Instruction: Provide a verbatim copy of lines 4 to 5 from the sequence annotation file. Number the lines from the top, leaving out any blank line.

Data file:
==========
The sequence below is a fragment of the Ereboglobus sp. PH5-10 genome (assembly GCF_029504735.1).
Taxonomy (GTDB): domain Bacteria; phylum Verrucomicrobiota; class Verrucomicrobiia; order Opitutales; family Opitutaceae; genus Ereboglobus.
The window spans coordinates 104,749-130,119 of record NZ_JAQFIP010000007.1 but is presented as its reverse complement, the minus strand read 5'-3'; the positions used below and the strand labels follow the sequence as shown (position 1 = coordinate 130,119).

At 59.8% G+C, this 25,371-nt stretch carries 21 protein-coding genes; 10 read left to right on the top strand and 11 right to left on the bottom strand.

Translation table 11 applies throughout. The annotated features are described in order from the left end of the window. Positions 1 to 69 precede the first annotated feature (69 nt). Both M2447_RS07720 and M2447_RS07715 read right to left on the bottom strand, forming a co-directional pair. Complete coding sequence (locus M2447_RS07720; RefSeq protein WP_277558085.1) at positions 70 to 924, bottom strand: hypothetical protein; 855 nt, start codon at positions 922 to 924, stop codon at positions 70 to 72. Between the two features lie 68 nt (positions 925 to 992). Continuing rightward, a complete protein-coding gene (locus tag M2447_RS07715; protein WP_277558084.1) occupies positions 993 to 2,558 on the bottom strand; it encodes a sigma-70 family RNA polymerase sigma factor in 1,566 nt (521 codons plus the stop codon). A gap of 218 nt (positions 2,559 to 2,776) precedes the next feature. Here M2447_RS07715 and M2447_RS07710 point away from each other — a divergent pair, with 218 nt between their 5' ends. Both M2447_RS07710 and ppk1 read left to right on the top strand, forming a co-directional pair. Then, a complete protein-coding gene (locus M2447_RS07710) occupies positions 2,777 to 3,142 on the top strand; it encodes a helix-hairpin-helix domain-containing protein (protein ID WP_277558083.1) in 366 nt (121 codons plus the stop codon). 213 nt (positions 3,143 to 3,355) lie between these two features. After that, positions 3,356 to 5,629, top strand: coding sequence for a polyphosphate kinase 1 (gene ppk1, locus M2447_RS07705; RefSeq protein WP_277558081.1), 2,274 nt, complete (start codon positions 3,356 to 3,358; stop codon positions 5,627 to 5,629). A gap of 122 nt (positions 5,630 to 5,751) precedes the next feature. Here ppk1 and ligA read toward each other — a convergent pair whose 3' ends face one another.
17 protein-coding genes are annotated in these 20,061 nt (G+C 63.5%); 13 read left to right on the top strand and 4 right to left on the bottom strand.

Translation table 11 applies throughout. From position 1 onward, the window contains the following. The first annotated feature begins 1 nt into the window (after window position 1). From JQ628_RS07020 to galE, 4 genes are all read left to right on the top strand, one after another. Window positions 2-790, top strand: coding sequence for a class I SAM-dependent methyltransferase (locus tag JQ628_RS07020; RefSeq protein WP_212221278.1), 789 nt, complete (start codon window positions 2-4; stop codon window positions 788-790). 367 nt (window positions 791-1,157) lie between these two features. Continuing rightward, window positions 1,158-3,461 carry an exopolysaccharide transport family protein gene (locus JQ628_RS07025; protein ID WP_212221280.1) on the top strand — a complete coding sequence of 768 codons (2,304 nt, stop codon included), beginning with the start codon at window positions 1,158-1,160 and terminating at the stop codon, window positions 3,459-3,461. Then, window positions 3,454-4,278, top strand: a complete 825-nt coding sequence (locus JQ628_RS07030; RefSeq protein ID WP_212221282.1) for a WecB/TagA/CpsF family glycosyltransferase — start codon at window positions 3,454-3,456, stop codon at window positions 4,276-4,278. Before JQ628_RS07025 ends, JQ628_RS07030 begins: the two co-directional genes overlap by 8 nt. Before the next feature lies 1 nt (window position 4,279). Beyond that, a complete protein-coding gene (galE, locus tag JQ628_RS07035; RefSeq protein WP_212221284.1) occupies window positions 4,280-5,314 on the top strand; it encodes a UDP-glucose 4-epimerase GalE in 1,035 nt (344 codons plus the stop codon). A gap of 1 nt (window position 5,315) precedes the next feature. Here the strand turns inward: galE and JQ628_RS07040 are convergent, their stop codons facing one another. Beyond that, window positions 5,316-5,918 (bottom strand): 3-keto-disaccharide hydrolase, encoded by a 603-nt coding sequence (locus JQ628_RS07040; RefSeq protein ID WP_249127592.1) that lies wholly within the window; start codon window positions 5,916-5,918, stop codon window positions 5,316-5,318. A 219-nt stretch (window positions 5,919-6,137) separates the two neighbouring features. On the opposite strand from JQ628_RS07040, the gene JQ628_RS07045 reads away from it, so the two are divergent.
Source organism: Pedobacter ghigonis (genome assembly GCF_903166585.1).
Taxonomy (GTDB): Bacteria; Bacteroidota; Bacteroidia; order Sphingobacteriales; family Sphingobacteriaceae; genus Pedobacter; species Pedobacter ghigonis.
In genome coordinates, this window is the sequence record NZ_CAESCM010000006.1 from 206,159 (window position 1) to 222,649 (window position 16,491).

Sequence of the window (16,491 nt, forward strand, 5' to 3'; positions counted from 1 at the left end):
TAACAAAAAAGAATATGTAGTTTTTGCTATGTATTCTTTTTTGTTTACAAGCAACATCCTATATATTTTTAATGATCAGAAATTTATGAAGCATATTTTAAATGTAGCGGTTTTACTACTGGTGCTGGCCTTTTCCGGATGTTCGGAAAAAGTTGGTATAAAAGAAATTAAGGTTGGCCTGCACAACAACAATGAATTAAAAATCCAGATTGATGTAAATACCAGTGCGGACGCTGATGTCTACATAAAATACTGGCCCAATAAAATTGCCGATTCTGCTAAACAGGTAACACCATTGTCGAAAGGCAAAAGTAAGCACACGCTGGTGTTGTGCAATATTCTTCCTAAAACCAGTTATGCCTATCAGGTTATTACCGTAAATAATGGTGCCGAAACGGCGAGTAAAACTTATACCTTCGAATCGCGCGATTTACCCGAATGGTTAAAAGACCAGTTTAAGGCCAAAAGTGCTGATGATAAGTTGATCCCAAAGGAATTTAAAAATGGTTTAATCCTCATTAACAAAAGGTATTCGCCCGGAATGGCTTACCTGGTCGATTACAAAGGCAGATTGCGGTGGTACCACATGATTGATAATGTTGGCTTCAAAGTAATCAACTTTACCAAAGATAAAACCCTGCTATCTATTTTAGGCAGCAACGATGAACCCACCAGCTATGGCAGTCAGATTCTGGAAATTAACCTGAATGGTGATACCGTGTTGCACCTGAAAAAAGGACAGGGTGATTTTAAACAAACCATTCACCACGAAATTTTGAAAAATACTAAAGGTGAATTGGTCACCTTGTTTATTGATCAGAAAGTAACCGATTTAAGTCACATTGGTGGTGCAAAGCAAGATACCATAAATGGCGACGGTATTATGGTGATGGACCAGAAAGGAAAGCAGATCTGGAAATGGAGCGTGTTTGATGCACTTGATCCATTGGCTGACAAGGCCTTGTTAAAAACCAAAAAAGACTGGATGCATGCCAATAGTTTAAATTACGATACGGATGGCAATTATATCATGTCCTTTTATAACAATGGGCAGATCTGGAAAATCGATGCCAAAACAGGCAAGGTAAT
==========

At 59.8% G+C, this 25,371-nt stretch carries 21 protein-coding genes; 10 read left to right on the top strand and 11 right to left on the bottom strand.

Translation table 11 applies throughout. The annotated features are described in order from the left end of the window. Positions 1 to 69 precede the first annotated feature (69 nt). Both M2447_RS07720 and M2447_RS07715 read right to left on the bottom strand, forming a co-directional pair. Complete coding sequence (locus M2447_RS07720; RefSeq protein WP_277558085.1) at positions 70 to 924, bottom strand: hypothetical protein; 855 nt, start codon at positions 922 to 924, stop codon at positions 70 to 72. Between the two features lie 68 nt (positions 925 to 992). Continuing rightward, a complete protein-coding gene (locus tag M2447_RS07715; protein WP_277558084.1) occupies positions 993 to 2,558 on the bottom strand; it encodes a sigma-70 family RNA polymerase sigma factor in 1,566 nt (521 codons plus the stop codon). A gap of 218 nt (positions 2,559 to 2,776) precedes the next feature. Here M2447_RS07715 and M2447_RS07710 point away from each other — a divergent pair, with 218 nt between their 5' ends. Both M2447_RS07710 and ppk1 read left to right on the top strand, forming a co-directional pair. Then, a complete protein-coding gene (locus M2447_RS07710) occupies positions 2,777 to 3,142 on the top strand; it encodes a helix-hairpin-helix domain-containing protein (protein ID WP_277558083.1) in 366 nt (121 codons plus the stop codon). 213 nt (positions 3,143 to 3,355) lie between these two features. After that, positions 3,356 to 5,629, top strand: coding sequence for a polyphosphate kinase 1 (gene ppk1, locus M2447_RS07705; RefSeq protein WP_277558081.1), 2,274 nt, complete (start codon positions 3,356 to 3,358; stop codon positions 5,627 to 5,629). A gap of 122 nt (positions 5,630 to 5,751) precedes the next feature. Here ppk1 and ligA read toward each other — a convergent pair whose 3' ends face one another.